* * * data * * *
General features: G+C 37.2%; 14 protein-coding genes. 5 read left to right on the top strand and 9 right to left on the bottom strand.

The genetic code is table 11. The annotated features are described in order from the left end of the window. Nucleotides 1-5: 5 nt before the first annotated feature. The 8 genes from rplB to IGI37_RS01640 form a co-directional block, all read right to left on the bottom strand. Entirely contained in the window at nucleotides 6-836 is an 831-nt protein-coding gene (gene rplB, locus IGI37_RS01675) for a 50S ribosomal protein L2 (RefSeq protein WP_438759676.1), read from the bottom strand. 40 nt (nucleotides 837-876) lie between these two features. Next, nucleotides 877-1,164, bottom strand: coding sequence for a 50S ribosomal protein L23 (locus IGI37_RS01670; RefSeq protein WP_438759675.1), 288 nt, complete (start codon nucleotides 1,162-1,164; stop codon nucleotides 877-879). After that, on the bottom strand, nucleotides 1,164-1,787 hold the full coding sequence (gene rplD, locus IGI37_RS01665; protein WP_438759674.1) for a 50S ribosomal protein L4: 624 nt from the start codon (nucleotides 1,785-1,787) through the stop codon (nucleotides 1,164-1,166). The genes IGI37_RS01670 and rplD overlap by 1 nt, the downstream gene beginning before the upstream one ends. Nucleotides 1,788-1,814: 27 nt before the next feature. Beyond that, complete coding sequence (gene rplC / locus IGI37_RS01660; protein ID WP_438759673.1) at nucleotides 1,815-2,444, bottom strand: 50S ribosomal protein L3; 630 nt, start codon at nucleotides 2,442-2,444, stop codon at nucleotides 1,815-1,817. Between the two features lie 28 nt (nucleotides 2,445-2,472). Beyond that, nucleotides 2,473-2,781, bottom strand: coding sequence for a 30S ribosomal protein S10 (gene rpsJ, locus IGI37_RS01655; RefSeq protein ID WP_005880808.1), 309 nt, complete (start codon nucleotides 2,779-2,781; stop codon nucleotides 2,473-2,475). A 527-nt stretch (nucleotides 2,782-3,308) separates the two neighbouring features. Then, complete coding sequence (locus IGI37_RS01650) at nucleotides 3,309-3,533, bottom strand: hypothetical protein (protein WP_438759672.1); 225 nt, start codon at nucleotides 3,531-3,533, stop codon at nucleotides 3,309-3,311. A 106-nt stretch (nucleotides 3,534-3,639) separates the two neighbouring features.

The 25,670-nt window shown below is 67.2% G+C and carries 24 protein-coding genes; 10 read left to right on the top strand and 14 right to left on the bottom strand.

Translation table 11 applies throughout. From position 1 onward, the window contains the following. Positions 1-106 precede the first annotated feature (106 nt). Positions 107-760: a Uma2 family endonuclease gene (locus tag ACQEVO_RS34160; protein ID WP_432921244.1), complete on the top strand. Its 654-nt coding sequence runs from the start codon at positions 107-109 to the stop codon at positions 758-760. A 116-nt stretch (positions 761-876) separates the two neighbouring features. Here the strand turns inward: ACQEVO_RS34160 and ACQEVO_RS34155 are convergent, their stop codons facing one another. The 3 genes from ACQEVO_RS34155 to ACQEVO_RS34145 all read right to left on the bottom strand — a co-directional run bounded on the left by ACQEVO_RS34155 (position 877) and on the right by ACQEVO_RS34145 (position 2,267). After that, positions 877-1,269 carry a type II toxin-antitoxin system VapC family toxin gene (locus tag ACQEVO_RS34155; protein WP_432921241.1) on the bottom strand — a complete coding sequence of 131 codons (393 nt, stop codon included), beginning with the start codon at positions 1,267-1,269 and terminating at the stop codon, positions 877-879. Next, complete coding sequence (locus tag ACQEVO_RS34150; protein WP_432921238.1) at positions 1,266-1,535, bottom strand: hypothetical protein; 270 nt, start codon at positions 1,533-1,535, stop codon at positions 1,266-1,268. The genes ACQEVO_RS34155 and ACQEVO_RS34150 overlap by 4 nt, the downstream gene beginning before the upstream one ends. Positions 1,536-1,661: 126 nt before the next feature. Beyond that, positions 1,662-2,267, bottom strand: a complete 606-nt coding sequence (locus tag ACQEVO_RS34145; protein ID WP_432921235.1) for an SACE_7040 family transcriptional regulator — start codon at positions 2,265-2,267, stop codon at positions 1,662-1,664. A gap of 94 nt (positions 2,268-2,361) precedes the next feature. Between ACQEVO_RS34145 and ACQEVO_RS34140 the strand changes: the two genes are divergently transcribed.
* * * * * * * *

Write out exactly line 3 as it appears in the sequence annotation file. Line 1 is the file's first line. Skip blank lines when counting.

The 25,670-nt window shown below is 67.2% G+C and carries 24 protein-coding genes; 10 read left to right on the top strand and 14 right to left on the bottom strand.